The gamekeeping industry must modernise if it is to survive, says a new report from Sector Skills Council body Lantra. The report, which examines the industry for skills shortages that exist in the current workforce and projects which skills will be needed in the future, does not paint a rosy picture if it is to be believed.
Though the gamekeeper’s importance to the countryside is also acknowledged, the report identifies a worrying number of shortcomings within the game and wildlife management industry that must be addressed. These include a lack of standard qualifications in the sector and a need for further training that is not targeted only at newcomers coming into the industry, but also to practising keepers wanting to progess their careers
What is already an extremely competitive job market looks set to become even harder to break into in the near future. Between now and 2020, the report states, there are likely to be 500 more people needed in the industry – nearly a fifth of which are likely to be “sales and customer service roles”, and not actual gamekeeping positions at all. However, even with few jobs around, it appears that there is no shortage of people wishing to enter the industry. In 2007 to 2009 alone, nearly 400 people either enrolled on game and wildlife management courses or entered apprenticeships in the industry, underlining that keepering is still a popular vocational choice with young people.
The environmental conservation sector, currently employing over 73,000 people and encompassing jobs such as park rangers, environmental policy officers and ecologists, Lantra projects will require 36,000 more personnel before the year 2020, an increase of almost half the number of jobs currently offered by that sector. Despite the invaluable conservation efforts of the game and wildlife industry, the growth of the industry is alarmingly small in comparison.
The report also points out the gamekeeping industry’s current weaknesses. It suggests a number of areas that Lantra thinks need to be addressed, varying from financial concerns following changes to agri-environmental schemes to the current difficulties in finding jobs in the industry.
Increasing competition in the workplace means that skills job applicants have to offer are only going to become more and more important. The game industry, Lantra points out, is highly skilled but lacking in officially accredited qualifications. This certainly needs to change, so standards in the industry can be regulated and gain credibility. Besides having no official standards to work towards, business and management skills such as budget planning and event management are identified by Lantra as important shortages within today’s workforce and should be encouraged. Also needed are what it deems “essential skills” like literacy and numeracy, plus more modern skills such as working knowledge of computers and the importance of customer relations.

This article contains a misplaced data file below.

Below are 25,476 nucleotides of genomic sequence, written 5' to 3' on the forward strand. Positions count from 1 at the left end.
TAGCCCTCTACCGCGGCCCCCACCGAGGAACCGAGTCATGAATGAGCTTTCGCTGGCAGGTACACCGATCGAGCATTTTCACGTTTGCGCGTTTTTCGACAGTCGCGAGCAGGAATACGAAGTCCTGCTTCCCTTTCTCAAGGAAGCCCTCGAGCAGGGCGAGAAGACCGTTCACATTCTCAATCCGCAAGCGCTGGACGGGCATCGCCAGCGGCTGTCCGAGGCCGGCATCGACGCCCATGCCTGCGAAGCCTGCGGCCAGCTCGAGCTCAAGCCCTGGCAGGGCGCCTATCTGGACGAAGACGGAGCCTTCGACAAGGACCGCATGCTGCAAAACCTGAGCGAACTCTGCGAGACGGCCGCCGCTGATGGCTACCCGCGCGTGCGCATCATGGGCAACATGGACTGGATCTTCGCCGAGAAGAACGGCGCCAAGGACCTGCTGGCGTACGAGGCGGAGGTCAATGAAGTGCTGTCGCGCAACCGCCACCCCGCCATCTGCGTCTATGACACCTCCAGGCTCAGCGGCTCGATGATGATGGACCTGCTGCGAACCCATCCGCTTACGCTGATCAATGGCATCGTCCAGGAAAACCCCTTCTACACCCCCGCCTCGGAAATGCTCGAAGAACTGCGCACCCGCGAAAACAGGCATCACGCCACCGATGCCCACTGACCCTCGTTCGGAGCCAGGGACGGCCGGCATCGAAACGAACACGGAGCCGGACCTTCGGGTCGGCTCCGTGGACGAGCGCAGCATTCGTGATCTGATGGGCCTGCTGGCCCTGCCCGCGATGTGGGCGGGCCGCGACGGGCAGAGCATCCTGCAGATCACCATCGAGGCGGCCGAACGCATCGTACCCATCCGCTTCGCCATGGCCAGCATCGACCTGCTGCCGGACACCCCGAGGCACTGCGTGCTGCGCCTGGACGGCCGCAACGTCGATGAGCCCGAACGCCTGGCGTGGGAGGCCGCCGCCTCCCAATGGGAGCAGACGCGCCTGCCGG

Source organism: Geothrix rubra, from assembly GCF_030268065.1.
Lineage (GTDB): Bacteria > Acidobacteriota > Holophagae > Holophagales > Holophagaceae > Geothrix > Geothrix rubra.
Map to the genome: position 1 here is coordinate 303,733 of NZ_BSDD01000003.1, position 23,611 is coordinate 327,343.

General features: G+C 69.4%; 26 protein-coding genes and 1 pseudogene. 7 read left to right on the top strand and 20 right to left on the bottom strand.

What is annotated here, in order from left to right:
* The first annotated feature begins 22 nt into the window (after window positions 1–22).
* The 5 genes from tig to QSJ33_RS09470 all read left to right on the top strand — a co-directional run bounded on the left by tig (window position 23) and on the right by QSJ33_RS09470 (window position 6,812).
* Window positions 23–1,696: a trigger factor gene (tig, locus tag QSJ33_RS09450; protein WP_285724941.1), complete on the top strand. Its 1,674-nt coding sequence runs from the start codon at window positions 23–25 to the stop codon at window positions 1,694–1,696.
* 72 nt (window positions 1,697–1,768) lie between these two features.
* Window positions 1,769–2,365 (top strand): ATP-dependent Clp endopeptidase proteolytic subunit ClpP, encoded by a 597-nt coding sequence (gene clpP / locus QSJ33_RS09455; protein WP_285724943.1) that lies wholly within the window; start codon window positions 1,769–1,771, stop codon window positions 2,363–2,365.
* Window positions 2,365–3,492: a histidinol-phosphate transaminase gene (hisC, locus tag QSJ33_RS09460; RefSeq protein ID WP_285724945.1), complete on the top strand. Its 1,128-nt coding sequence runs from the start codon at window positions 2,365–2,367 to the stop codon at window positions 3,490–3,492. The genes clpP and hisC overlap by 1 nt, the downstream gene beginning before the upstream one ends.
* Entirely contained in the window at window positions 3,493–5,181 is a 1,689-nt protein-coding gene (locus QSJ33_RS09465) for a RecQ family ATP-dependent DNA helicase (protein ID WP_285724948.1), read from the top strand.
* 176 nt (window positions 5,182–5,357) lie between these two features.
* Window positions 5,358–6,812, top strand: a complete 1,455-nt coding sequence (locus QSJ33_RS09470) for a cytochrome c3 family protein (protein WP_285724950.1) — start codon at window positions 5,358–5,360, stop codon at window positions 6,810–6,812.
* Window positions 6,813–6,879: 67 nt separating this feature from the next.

Also examined is government legislation expected in the next decade that could cause serious issues for the industry in practice. Lead ammunition and the Muirburn Code are two areas that are identified as possibly having “serious implications”. Ensuring that trainee keepers are aware of relevant laws and actually keep abreast of the frequent changes in legislation is absolutely vital to protect the interests of all gamekeepers.
Media coverage of the profession is almost invariably negative, focusing on lawbreaking by renegade keepers and driven by those with anti-shooting interests like the League against Cruel Sports or the RSPB. Projecting an image of gamekeeping that is as positive as possible is vital to avoid the introduction or alteration of even more laws that are not in the best interest of keepers and the practice of their profession. Customer relations and conduct are also picked out as crucial to the industry’s future, for much the same reasons. Training new gamekeepers cannot just focus on the law’s minimum requirements though, the report warns; business development is just as important.
Modern technology is also set to affect the industry more, according to Lantra. Global Positioning Systems and Geographic Information Systems are two innovations whose benefits ought to be more widely known. It suggests computer skills in general are only going to become more important in the industry, and are necessary if it is “to continue to operate efficiently and effectively” in the future.
As the figures for the environmental conservation sector indicate, environmental concerns are paramount among the drivers for change considered in the assessment of the game industry. Land management skills need to be “environmentally sensitive”, it says, while the EU’s biodiversity target is “an opportunity for shooters to provide additional conservation benefits for society”. Once again, the impact on the image of the gamekeeping industry is clearly an important factor.
The game industry, Lantra suggests, must focus on improving its public image through better marketing. More work is desperately needed to be done on its lack of standardisation. More young people should be encouraged into the sector to keep it buoyant. But the biggest obstacles to industry growth are probably what Lantra notes as the “cultural opposition to training” and the “reluctance to partake in paper-based learning”. Overcoming these problems will not be a smooth process, as many practising keepers today are so set in their ways. Encouraging apprenticeships that combine traditional methods of learning gamekeeping with more modern, paper-driven ways is a step in the right direction.
Regulation and training may not be appreciated by the old guard whose wealth of knowledge is often overlooked, but there is little doubt that the game and wildlife industry would do better to adopt and have an input on training and legislation now, rather than to have it forced upon them by future instant experts in government.